Castle Archdale Country Park is an important conservation area with nature trail, butterfly gardens and wildflower meadows. It was originally a plantation castle, but was destroyed in 1689 and all that remains are the fine stable buildings, which now house an Exhibition Centre. Visit the ancient collection of farm machinery or memorabilia of World War 2 when Castle Archdale was an important base for flying boats. For refreshments, there is a pub, a coffee shop serving lunches and sandwiches and a chip shop.
From here you can access the very scenic Lough Navar Forest Park and the cliffs of Magho. Venture to the top of the cliffs (a strenuous 8 mile walk) for dramatic views across Lough Erne to the Donegal Mountains.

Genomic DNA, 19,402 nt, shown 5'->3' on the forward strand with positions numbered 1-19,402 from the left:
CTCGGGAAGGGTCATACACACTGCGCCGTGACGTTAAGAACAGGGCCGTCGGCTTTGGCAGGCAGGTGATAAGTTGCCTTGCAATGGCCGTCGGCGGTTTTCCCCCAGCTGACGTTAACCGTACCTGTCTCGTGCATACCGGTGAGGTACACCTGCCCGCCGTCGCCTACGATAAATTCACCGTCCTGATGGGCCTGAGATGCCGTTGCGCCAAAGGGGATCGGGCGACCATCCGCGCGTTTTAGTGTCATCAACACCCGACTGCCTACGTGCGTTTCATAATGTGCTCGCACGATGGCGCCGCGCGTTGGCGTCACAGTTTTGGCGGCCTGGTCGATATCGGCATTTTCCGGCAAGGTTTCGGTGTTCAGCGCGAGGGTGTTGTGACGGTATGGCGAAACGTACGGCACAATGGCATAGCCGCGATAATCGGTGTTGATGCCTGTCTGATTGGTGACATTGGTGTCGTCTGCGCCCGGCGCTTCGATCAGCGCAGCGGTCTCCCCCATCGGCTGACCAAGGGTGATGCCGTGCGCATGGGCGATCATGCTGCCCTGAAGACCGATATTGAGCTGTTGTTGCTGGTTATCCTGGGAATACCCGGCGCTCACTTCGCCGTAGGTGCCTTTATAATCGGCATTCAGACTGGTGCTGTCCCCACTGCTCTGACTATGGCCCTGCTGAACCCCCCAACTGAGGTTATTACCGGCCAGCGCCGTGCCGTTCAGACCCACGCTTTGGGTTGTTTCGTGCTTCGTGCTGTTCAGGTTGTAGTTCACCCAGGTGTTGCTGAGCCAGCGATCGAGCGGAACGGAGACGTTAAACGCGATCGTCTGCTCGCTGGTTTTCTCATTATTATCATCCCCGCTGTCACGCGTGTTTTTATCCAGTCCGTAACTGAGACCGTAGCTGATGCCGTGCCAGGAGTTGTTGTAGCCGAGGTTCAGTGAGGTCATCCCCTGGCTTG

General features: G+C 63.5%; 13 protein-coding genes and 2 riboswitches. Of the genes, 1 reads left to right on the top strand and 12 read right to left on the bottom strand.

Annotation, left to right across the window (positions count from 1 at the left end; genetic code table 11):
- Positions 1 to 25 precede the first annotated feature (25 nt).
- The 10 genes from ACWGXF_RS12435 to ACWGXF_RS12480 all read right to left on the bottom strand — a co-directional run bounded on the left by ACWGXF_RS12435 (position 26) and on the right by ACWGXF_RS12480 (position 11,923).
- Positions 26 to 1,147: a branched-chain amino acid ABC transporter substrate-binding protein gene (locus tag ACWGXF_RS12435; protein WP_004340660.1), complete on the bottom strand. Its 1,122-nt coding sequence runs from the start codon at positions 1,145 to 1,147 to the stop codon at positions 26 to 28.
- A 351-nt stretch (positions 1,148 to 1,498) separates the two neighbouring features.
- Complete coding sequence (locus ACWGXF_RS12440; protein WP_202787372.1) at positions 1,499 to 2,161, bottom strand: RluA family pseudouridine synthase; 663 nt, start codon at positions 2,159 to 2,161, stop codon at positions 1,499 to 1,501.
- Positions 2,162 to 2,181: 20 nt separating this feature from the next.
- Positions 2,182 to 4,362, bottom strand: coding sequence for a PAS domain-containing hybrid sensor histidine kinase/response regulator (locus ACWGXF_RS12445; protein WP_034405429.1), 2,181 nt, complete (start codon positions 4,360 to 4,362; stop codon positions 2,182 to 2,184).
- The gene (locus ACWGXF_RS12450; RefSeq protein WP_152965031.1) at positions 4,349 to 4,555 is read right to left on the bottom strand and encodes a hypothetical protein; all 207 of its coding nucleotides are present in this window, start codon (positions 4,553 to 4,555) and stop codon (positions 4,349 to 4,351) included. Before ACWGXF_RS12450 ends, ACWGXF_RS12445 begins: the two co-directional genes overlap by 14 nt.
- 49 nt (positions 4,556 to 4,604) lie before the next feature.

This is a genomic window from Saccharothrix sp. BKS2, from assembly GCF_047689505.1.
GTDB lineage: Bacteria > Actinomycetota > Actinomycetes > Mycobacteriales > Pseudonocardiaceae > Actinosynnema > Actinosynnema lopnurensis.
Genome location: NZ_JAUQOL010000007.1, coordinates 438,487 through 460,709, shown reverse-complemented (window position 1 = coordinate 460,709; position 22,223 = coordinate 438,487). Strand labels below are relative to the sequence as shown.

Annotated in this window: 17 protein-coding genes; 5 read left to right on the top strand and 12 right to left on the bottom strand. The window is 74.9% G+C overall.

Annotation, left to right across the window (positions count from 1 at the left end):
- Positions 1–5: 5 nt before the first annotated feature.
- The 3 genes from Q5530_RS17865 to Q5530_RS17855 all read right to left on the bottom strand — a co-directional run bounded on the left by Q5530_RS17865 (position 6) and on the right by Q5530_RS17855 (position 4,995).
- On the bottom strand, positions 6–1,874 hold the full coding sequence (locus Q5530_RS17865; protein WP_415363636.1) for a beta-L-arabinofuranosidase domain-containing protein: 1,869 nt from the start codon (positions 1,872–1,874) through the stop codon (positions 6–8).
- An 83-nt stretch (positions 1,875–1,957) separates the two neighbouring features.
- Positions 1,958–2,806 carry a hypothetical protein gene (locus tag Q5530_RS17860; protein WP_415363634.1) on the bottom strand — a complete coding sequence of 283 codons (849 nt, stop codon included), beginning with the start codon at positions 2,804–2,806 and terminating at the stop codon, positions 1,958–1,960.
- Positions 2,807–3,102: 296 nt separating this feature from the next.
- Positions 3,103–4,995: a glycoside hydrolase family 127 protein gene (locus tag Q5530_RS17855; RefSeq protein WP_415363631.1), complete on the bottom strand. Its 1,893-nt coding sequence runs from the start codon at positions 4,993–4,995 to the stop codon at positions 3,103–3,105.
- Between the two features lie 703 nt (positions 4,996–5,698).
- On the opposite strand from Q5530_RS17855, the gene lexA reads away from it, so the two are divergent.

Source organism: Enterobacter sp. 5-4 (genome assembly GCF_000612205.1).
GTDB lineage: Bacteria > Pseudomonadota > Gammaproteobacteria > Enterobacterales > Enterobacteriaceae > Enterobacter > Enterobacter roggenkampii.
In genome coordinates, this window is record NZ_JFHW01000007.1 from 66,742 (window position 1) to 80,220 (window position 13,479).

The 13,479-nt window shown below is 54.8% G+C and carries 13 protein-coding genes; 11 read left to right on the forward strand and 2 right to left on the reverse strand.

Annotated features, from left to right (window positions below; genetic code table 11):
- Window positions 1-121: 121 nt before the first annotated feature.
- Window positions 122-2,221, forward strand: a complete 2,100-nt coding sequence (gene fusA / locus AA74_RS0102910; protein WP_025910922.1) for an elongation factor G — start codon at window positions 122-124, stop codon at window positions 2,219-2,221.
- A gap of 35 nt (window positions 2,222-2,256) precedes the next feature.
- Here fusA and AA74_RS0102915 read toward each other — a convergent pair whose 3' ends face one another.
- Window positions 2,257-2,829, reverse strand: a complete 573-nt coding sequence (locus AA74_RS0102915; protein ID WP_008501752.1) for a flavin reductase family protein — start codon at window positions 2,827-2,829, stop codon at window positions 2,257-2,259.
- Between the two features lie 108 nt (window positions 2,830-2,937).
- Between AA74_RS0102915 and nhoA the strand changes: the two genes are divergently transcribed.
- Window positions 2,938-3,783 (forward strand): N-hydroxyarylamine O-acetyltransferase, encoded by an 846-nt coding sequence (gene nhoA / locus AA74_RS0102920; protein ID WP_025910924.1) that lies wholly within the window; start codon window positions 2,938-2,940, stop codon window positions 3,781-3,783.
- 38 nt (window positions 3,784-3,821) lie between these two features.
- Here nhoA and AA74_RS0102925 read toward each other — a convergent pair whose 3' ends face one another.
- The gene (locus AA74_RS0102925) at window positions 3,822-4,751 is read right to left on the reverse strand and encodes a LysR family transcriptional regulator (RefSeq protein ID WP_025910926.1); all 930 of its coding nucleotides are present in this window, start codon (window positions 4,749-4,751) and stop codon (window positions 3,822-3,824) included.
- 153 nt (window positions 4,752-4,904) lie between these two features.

Here you can see the remains of a 17th century fortified house and gardens with visitor centre and exhibition. Open from Easter to end of September every day 10am -6pm. Admission free.
A marina-only mooring with Derrygonnelly as the nearest village. Tully Bay Marina is surrounded by breathtaking unspoilt scenery and wildlife and gives a taste of what lies ahead.
Island moorings on Lower Lough Erne:
Crevinishaughy Island. There are 2 different jetties at opposite ends of the island, both lovely sheltered areas for an overnight island stay. No facilities on the island, just lots of peace and quiet.
Davy's Island. A secluded, wooded island
Tom's Island, which is not actually an island, but a penninsula with a lovely forest walk.
Inish Davar, south of Tully Bay, near Rossigh is highly recommended for a secluded picnic and a lovely woodland walk. If you visit in Spring, you'll see it carpeted with bluebells.
Innishmacsaint is an important ecclesiastical site. The most notable feature is the undecorated High Cross.
From here, there is a lovely walk of about 5km around Ely Lodge Forest. Or take a walk to the viewing platform for extensive views across Lough Erne.
A good point to stop off for refreshments. The Waterfront Restaurant is just beside the jetty.